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2016 PGA Championship

Phil Mickelson seeks same form different result

Phil Mickelson, still smarting from a loss to Henrik Stenson at the British Open two weeks ago, hopes duplicating his final-round performance will let him bounce back with a PGA Championship win.

The 46-year-old US left-hander returns to Baltusrol, where he won the 2005 PGA title, intent upon not letting a chance to win a major title pass due to disappointment.

"What I want to do is just play to that level that I played at the British Open. I have to try to believe that it will be enough this time, if I'm able to duplicate that performance," Mickelson said.

"So that's kind of the goal and the game plan, to not force the issue, but to just go play and trust that I'm hitting a lot of good shots and trust that I'll make some putts and just try to go shoot a number and not try to worry about it.

"But that's easier said than done."

Mickelson fired a final-round 65 at Royal Troon and finished at 17-under par 267, good enough to win 141 prior British Opens but not that one as Sweden's Stenson fired a 63, matching the low round in major history, to finish on 20-under 264, setting a low-aggregate major and matching the all-time major sub-par mark.

"We pushed each other to the limit, trading punches and blows all the way," Stenson said. "We both wanted it badly and we performed so well because of each other. I'm just delighted I managed to win it.

"A lot of the best players that have ever played the game are giving us credit for how we played. That's obviously very pleasing and very humbling."

Mickelson will wait to put it into perspective.

"I'll look back over time and my disappointment will probably increase because I think it's the first time in my career that I have played to that level of golf and not had it be enough to win," Mickelson said. "That's a disappointing thing because I would have loved to have added another Claret Jug.

"But because we have big tournaments coming up right now and because I am playing well, I don't want to (squander) another really good opportunity at a course I like while my game is sharp and let the effects or disappointment linger.

"The idea is just to get back and start playing at that level again and hopefully it will be enough this week."

Mickelson joked that he wouldn't have done anything different in the final round "other than maybe go over to Stenson's bag and bend his putter a little bit. That's probably the only thing I could have done and had a chance."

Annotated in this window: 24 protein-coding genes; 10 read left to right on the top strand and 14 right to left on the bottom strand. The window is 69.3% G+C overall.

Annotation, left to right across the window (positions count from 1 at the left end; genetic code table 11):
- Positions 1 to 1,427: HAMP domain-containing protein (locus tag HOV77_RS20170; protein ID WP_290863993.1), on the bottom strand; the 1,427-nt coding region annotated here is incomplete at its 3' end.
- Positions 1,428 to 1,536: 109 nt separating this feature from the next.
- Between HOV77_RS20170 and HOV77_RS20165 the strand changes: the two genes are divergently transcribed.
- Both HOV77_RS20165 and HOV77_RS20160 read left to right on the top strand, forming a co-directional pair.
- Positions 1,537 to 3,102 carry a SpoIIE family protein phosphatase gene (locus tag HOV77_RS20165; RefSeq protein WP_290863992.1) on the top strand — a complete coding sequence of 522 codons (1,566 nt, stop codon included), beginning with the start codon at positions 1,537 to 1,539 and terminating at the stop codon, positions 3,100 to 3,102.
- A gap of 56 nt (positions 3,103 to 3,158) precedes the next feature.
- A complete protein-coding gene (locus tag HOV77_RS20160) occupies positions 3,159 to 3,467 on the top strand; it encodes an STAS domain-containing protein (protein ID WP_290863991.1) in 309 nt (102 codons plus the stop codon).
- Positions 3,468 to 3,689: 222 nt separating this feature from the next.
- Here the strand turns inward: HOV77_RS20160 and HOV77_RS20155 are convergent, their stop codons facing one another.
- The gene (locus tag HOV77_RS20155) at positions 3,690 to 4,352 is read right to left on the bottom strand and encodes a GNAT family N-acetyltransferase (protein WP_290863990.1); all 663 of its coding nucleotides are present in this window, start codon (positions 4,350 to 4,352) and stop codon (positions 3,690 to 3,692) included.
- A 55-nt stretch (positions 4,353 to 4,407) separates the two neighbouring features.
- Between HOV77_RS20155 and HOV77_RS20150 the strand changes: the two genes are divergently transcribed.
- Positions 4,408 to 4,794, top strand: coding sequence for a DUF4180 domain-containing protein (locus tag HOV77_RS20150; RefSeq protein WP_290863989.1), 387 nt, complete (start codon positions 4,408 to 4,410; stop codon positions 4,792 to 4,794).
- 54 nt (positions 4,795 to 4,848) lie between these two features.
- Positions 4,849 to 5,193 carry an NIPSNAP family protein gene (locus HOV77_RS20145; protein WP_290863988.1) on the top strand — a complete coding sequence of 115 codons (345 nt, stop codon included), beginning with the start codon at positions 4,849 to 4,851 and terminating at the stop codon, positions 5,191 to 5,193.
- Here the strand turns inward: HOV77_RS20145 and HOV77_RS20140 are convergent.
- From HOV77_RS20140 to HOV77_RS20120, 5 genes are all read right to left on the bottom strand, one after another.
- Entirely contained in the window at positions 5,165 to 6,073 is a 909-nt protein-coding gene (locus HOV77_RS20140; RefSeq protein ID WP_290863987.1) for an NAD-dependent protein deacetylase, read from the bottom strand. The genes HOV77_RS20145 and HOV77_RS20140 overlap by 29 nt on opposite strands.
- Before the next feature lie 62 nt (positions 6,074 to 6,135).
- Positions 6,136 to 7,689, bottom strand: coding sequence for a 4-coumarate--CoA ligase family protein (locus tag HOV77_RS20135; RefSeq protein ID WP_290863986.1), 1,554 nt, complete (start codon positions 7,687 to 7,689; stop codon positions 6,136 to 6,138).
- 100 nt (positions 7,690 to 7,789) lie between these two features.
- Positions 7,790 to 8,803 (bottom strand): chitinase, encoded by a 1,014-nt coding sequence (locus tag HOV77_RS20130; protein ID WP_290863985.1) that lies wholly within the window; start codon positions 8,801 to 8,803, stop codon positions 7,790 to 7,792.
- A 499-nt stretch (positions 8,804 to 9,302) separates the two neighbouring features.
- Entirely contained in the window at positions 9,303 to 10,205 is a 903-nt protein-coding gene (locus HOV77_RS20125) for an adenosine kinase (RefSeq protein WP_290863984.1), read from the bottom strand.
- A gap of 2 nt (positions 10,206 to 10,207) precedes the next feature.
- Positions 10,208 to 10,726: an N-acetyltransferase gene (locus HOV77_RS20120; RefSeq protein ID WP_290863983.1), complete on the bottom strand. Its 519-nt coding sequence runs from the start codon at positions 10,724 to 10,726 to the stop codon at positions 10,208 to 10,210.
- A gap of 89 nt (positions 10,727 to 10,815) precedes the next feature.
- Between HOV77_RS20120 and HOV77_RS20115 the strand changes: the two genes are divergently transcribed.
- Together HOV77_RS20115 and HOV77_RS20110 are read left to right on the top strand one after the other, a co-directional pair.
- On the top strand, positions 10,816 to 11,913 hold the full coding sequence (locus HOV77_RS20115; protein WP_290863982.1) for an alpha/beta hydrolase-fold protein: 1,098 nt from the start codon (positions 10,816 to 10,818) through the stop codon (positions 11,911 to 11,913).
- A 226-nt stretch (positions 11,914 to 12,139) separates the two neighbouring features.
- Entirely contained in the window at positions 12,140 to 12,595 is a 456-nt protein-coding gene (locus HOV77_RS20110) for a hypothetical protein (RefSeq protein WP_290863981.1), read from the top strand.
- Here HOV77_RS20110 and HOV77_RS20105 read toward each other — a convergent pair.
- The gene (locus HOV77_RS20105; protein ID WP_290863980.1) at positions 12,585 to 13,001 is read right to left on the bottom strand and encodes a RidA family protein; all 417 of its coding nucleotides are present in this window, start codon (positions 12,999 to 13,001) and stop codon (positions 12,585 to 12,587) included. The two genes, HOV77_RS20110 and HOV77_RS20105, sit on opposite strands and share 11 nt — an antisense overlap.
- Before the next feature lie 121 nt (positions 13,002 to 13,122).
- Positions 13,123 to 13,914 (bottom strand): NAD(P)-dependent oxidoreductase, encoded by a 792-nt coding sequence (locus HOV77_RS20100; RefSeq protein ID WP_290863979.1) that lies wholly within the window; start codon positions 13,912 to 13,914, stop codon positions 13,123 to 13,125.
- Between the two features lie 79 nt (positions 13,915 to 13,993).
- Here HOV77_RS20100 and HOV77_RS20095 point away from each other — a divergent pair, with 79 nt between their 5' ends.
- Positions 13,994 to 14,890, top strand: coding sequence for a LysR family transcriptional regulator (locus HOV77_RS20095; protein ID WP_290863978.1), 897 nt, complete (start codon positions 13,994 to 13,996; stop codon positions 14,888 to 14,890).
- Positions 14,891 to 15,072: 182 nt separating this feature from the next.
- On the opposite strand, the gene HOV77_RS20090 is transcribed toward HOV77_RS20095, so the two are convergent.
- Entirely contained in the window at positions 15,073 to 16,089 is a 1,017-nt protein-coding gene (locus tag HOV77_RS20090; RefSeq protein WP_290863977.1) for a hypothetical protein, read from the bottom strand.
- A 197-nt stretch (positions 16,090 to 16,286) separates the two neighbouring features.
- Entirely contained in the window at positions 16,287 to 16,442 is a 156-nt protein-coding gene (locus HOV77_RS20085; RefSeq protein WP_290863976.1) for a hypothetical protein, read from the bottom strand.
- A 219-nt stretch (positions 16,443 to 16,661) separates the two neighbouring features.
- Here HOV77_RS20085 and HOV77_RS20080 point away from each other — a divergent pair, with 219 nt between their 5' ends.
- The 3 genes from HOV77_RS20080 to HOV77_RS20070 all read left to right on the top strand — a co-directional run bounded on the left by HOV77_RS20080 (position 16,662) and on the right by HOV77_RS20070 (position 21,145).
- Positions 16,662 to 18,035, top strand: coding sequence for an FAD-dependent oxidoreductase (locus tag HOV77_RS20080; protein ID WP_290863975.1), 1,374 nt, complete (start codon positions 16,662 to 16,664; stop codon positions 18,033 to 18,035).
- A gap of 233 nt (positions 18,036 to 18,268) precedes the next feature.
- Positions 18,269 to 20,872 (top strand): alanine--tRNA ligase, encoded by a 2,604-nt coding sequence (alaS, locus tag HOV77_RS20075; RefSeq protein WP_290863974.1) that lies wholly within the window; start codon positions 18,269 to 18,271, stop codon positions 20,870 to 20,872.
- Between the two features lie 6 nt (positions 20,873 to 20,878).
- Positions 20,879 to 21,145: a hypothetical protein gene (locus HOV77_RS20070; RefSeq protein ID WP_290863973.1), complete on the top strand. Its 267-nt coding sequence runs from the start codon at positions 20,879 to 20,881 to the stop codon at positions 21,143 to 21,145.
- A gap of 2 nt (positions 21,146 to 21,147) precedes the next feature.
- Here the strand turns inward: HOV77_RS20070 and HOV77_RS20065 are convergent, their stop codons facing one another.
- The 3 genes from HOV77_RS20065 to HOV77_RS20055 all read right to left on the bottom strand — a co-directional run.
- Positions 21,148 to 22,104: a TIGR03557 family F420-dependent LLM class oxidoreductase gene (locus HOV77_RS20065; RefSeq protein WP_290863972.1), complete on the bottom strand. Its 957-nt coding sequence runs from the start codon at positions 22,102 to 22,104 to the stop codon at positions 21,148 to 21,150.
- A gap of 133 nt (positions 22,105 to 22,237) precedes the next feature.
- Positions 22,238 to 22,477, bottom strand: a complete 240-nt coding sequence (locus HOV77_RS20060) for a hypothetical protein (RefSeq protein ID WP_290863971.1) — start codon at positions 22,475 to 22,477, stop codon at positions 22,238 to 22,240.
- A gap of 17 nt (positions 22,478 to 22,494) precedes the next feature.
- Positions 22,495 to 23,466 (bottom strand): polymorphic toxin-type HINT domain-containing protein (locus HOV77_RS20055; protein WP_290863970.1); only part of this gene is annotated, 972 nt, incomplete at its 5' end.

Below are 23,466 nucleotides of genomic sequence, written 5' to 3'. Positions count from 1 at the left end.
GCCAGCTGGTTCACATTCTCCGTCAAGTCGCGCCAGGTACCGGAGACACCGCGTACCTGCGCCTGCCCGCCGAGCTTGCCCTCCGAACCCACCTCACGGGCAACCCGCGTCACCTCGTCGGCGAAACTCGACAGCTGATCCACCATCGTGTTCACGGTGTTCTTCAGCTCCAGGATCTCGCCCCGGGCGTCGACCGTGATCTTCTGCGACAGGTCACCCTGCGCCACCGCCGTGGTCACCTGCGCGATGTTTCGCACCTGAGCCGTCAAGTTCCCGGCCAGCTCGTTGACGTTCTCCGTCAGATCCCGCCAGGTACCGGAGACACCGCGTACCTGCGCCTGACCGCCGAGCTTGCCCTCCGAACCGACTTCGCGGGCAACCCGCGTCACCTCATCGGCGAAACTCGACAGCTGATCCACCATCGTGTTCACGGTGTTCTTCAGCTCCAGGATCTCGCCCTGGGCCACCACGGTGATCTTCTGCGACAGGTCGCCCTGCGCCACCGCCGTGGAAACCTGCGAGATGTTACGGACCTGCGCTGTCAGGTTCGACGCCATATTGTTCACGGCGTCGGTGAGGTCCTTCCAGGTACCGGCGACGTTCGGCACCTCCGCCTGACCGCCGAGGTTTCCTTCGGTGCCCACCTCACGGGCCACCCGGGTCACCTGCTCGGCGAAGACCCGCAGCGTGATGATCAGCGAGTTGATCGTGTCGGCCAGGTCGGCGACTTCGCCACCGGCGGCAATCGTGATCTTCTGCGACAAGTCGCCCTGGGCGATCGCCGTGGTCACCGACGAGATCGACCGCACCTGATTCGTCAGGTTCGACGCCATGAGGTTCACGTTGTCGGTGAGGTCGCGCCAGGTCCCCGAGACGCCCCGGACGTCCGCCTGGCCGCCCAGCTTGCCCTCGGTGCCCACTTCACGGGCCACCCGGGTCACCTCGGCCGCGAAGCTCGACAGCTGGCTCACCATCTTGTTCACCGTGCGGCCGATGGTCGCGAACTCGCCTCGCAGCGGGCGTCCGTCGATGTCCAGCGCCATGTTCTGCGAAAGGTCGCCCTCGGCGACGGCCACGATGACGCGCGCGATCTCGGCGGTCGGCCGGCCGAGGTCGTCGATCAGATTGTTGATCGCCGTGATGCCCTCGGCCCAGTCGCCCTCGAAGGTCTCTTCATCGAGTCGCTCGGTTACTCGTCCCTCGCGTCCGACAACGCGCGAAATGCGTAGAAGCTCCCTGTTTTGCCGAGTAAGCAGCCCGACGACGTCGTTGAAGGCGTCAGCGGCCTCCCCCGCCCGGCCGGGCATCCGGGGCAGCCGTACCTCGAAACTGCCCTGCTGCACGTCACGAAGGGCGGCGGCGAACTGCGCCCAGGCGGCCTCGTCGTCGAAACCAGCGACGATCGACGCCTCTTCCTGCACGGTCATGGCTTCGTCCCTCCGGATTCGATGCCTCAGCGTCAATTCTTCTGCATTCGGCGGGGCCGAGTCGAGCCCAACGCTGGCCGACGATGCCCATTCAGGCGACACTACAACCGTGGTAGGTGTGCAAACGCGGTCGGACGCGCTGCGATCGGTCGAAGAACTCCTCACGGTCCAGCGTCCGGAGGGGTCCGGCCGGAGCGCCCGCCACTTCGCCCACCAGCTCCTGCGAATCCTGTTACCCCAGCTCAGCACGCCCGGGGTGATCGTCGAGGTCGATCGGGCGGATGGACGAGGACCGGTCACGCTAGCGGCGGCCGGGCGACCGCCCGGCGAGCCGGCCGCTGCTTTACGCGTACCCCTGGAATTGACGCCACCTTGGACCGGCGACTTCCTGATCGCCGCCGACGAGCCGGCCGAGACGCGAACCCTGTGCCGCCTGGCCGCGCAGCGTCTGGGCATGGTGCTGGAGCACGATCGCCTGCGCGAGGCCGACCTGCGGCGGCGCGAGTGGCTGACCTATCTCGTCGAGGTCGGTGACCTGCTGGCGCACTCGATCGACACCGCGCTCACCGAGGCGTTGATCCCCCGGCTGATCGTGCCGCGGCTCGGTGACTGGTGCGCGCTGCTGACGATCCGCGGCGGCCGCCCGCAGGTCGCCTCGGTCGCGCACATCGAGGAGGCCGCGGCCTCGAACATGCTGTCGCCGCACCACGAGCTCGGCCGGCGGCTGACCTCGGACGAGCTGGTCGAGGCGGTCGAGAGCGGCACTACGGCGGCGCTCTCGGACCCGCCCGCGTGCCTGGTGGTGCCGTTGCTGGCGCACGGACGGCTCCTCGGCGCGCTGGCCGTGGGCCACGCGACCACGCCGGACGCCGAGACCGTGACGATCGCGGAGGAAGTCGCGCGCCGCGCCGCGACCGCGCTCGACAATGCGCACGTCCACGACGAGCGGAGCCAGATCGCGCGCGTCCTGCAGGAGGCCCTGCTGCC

It's a laugh by a guy who is having more fun and playing stress free at the level he expects to perform.

And the last time he was at Baltusrol, he won a major that backed up his prior win at the Masters and even helped him secure another green jacket.

"It was important for me to validate my Masters win in 2004, because I had said going in that when I win one, that I'm going to win multiple -- it wasn't going to be just a one-and-done," Mickelson said.

"I needed to come back in a fairly short time period and validate that first win. So that's what winning here at the PGA did, and it also gave me confidence to come back and win the following Masters a few months later."

Mickelson would be the fourth-oldest major champion in history with a victory this week at 46 years, one month and 15 days. He would trail only fellow 46-year-olds Jack Nicklaus from the 1986 Masters and Old Tom Morris from the 1867 British Open and the record of age 48 by Julius Boros at the 1968 PGA Championship.

And "Lefty" doesn't see his chances of winning a major dwindling.

"I don't believe there is a small window. I think there's a really big window of opportunity to add to my resume, to continue to compete in big events," said Mickelson.

"The feel and sensitivity of hitting shots, the ability to play golf courses a certain way, to visualize, to make birdies, to pull shots off -- that has not diminished."


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